Practicum Scope Pitch Day!

The Sustainable Innovation MBA Class of 2018 is entering the home stretch.

On May 11, the cohort, faculty, and sponsoring companies gathered on UVM’s campus for what has become an inspiring demonstration of how the students have “put it all together.” Students spent the day “pitching” the scope and framework of their practicum projects — a capstone of The Sustainable Innovation MBA experience. Practicums call upon all the skills, insights, experiences, and learning the students have acquired over the past nine months.

The three-month practicum project is a full-time, hands-on experiential engagement with either existing companies or new ventures from the US and around the world focused on real challenges and opportunities in sustainable entrepreneurship. Practicum projects are composed of teams of 2-3 Sustainable Innovation MBA students each. Projects run from May until August, and culminate in a final report and presentation right before graduation.

Students pitched scoping for projects at companies such as Keurig Green Mountain, Griffith Foods, Essilor, Seventh Generation, and Caterpillar.

The deliverable for the practicum is a detailed and comprehensive business/action plan for the host organization.

Getting to Know the Class of 2018: Robert Hacker

Robert Hacker ’18 joined The Sustainable Innovation MBA program upon completing his undergraduate degree from James Madison University.  He was interviewed by Isabel Russell, an undergraduate at UVM.

Why did you choose to attend The Sustainable Innovation MBA program?

I chose to attend The Sustainable Innovation MBA program to gain the tools necessary to make an impact on the world. More specifically, I attended this program because I wanted to learn how I could use business as a tool to increase the impact I could have with my environmental biology degree.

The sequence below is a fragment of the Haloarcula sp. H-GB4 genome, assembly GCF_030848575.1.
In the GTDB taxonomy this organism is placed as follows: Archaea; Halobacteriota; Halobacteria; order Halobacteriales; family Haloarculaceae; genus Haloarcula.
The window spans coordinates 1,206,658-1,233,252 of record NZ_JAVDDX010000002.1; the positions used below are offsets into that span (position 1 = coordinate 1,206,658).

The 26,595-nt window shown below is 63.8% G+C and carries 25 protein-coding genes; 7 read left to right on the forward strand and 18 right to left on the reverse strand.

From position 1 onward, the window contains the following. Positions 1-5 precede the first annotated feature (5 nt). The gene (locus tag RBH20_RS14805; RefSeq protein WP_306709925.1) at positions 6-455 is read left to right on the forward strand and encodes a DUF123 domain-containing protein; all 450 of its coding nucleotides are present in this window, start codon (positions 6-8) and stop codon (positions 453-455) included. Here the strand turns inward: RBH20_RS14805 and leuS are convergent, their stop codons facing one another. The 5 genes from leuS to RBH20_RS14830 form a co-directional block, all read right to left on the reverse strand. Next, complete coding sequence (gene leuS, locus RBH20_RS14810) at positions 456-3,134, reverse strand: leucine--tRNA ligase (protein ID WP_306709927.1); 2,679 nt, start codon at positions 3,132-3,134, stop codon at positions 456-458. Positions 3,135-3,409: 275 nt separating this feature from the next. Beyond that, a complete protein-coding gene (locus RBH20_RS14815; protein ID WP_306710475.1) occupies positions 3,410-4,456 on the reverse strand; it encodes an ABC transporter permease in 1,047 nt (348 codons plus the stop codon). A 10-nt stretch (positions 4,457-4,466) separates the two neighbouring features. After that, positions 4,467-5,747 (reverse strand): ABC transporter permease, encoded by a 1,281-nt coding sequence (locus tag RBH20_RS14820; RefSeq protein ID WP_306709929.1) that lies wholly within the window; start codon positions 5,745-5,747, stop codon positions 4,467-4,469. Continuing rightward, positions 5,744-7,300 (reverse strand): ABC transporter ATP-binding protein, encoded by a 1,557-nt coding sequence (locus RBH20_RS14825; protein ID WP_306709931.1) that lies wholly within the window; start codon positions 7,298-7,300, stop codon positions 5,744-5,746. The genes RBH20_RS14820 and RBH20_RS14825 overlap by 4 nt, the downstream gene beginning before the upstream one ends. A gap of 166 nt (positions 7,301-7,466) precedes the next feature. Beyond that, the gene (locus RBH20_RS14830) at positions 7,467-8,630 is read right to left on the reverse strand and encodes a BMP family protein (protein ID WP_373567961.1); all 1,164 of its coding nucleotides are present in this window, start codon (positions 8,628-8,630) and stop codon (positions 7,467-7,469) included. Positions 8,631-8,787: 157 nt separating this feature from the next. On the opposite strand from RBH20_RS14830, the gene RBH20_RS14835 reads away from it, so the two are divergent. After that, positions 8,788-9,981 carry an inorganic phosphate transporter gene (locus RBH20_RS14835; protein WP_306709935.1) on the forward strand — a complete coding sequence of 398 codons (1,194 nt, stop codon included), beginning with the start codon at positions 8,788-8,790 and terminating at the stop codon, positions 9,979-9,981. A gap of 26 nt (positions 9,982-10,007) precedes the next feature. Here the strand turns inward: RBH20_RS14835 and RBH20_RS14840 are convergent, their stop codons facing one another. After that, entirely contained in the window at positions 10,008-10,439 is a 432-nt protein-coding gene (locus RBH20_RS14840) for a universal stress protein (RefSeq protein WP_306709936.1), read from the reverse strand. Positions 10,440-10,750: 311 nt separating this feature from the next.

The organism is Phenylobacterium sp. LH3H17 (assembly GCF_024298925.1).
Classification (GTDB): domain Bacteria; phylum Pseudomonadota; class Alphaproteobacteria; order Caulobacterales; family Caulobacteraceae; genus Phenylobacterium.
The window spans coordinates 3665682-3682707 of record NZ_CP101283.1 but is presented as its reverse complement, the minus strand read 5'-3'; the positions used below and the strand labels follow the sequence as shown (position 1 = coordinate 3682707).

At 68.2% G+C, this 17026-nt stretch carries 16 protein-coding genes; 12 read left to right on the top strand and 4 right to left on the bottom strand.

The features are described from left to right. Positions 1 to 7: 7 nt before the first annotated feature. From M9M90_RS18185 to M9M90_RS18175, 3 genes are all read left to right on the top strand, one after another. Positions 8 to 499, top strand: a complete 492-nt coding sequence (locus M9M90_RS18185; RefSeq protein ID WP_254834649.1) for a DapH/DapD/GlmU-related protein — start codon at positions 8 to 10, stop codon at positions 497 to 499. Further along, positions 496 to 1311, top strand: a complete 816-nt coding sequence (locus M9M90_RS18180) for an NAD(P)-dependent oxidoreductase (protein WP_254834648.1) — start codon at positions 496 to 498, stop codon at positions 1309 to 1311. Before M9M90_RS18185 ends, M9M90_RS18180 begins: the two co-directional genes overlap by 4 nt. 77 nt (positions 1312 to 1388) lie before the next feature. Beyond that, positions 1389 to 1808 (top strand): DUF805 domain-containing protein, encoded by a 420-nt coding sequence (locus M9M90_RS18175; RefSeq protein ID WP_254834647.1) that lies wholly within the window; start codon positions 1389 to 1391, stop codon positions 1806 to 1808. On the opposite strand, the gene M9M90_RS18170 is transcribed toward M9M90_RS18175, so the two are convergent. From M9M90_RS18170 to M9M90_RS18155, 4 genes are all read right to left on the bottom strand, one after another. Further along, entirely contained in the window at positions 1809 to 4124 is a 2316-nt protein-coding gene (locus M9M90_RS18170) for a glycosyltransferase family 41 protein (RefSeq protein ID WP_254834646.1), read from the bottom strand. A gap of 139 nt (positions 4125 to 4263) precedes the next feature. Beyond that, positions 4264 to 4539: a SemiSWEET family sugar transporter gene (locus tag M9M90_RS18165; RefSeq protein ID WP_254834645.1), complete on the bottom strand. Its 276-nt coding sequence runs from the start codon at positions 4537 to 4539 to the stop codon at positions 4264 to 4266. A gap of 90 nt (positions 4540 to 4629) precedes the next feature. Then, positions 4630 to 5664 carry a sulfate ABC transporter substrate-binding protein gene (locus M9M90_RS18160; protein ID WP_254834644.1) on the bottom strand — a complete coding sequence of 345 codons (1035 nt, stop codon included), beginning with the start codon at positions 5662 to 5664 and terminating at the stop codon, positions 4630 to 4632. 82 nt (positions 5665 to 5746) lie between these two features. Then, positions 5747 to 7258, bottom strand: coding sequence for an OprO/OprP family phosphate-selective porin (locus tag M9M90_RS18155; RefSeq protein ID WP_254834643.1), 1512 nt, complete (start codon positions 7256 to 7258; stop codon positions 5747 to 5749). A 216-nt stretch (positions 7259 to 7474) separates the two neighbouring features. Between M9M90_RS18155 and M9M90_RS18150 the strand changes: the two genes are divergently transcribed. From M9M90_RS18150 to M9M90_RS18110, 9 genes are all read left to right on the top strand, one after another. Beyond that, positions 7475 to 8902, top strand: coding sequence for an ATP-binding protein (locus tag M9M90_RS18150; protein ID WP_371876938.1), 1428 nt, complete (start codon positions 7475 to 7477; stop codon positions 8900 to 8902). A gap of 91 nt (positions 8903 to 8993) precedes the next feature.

What has been your favorite part/element of the program thus far?

My favorite part of the program thus far is my practicum project and my classmates. My practicum project is with Propagate Ventures, an alumni-founded (Editor’s note: Harrison Greene ’16) agroforestry and permaculture start-up, which allows me to use my biology background and my newly gained skills from The Sustainable Innovation MBA. This cohort is a great gathering of people with diverse backgrounds with a similar impact oriented mindset, which is a awesome environment to be a part of every day!

What are three things someone considering the program should be aware of?

1. This will be one of the busiest, most informative years of your life.

2. Good time management skills are so important in this program.

3. You may never want to leave Vermont after the program.

How has the Sustainable Innovation MBA helped you?

I have learned so much in the past months, from financial skills to people skills. My classmates have taught me just as much as my professors, and I am lucky to be able to learn so much from my them, since I am one of the younger members of the class.

Tech Start-Up Helps Farmers Grow More, Waste Less

This article was written by Margaret Arzon ’17 and originally appeared at PYXERAGlobal.org. Margaret is currently a Business Strategy Consultant.

Accessing Information through Mobile Technology Gives Smallholder Farmers Much-Needed Support

Walking through the streets of India, it’s hard not to notice the plethora of fresh fruits and vegetables that line the sidewalks, pretty much everywhere you go. Just a short 30-minute drive out of the city center lands you in acres of cultivated fields where many of these crops originate.